Wound Healing: The lizard’s body begins healing after the tail is shed. Blood vessels at the base of the tail constrict to minimize bleeding, and a blood clot forms to seal the wound.

Cellular Dedifferentiation: Following the tail loss, specialized cells near the amputation site, called blastemal cells, begin to dedifferentiate. These cells revert to a more primitive, stem cell-like state, capable of producing various cell types needed for tissue regeneration.

Cell Proliferation and Differentiation: The dedifferentiated cells rapidly multiply, forming a cluster or mass of cells called a blastema. The blastema cells proliferate and differentiate into different types of tissues, including muscle, blood vessels, nerves, and skeletal components, such as vertebrae and cartilage.

Pattern Formation: As the tail regenerates, pattern formation occurs. Molecular signals guide the growth and development of the new tail, ensuring proper structure and alignment of tissues. This allows the regenerated tail to resemble the original tail in shape and function.

Tail Regrowth: Over time, the blastema cells continue to differentiate and develop into the tissues necessary to regenerate the tail. Blood vessels extend into the developing tissues to provide nutrients and oxygen, supporting further growth.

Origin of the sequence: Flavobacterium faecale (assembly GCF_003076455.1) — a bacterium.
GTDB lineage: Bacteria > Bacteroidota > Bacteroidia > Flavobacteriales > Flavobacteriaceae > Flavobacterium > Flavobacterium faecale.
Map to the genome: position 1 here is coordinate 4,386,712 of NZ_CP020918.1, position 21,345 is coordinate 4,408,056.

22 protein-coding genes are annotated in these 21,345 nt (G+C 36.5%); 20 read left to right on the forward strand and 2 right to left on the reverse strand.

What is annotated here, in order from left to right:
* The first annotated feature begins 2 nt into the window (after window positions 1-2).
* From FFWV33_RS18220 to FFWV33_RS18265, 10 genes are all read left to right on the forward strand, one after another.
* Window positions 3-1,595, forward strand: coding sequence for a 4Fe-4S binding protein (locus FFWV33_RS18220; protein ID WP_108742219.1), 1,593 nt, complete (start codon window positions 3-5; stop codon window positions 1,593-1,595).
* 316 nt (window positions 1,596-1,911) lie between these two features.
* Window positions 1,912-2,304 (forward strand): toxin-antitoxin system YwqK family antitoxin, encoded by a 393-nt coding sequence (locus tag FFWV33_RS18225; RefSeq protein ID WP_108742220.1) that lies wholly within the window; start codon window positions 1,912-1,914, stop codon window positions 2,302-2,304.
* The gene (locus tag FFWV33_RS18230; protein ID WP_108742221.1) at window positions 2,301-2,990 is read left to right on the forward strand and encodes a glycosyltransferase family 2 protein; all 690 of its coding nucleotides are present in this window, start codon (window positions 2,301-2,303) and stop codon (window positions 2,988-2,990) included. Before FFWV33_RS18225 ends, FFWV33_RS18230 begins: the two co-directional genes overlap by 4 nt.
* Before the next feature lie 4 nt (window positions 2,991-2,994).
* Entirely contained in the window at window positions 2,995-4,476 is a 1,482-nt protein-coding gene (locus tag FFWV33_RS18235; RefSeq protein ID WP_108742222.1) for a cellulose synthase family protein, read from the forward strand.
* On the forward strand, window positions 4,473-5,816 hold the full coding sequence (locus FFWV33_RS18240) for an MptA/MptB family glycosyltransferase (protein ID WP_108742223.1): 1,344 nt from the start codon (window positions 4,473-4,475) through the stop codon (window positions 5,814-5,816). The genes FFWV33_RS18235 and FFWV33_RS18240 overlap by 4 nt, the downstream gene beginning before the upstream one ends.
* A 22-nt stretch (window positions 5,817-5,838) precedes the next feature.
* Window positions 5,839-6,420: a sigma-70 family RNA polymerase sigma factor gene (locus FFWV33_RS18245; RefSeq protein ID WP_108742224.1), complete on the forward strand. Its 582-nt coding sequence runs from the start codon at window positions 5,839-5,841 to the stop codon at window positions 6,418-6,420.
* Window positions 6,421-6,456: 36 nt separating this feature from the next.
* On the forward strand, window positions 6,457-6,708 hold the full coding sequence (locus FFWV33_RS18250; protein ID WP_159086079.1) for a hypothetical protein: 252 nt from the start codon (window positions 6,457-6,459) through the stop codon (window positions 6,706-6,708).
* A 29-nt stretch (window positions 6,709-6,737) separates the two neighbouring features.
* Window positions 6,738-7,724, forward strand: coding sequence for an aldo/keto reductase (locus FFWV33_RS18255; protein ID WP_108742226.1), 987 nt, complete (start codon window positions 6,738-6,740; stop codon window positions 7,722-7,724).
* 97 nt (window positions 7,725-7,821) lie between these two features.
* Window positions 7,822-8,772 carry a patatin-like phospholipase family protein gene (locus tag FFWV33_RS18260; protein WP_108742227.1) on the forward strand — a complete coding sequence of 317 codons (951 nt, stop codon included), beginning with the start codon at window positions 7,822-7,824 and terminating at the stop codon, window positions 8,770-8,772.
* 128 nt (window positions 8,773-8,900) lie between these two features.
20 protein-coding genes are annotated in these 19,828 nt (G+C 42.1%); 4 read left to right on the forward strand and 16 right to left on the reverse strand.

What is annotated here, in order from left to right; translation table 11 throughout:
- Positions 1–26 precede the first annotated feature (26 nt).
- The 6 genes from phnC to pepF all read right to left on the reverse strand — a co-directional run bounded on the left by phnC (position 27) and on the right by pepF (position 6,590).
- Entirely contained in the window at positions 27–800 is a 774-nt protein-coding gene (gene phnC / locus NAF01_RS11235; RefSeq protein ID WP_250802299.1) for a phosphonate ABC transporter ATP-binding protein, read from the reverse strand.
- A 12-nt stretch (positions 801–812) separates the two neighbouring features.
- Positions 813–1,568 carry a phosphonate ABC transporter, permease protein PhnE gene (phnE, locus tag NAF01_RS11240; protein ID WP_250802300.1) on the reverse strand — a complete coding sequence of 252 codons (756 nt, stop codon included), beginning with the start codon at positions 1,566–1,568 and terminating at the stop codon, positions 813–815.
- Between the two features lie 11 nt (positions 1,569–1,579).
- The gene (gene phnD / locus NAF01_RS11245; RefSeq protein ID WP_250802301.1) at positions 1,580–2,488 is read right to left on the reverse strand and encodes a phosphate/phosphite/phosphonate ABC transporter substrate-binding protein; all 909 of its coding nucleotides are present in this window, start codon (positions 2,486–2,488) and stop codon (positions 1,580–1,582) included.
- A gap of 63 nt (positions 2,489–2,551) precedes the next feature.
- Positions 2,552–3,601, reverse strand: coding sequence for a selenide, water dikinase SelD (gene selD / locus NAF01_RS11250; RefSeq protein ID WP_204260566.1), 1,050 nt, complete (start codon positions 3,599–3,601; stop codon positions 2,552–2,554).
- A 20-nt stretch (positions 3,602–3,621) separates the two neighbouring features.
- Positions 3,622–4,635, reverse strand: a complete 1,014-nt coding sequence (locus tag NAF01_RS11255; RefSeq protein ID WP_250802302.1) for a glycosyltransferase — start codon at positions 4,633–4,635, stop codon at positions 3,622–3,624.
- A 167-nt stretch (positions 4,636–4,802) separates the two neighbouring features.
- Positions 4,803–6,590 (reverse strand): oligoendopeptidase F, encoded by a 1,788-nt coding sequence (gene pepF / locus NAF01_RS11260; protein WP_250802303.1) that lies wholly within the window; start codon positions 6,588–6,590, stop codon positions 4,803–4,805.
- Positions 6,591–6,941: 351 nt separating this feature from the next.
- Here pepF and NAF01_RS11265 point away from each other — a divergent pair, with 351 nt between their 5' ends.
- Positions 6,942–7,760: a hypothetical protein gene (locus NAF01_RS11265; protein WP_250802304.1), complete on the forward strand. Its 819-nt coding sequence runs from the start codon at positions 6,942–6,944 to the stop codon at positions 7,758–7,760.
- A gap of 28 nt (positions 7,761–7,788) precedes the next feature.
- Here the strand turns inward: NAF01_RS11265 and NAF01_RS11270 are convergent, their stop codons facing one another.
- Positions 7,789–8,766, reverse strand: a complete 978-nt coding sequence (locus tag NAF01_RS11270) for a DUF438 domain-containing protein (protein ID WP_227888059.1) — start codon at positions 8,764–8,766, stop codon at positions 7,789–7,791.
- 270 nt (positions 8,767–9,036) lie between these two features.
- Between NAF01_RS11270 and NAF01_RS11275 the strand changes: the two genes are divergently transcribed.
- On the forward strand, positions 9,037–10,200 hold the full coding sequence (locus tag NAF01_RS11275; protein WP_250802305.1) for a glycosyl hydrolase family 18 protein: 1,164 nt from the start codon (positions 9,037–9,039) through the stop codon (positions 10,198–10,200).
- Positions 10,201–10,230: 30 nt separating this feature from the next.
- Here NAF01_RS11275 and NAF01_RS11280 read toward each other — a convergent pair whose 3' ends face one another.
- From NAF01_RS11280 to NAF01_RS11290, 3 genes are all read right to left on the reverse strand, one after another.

Tail Completion: The process of tail regrowth can take several weeks to several months, depending on the species and individual lizard. Eventually, the regenerated tail reaches its entire length and closely resembles the original tail in appearance and functionality, although it may not be a replica.

Scientists have figured out how lizards regrow their tails, and that’s good news. By understanding the secret of how lizards regenerate their tails, researchers may be able to develop a way to stimulate the regeneration of limbs in humans. To regrow its tail, the lizard also needs to release its tail. This is done by a process known as autotomy. Lizard’s tail contains three stages for regeneration of their tail.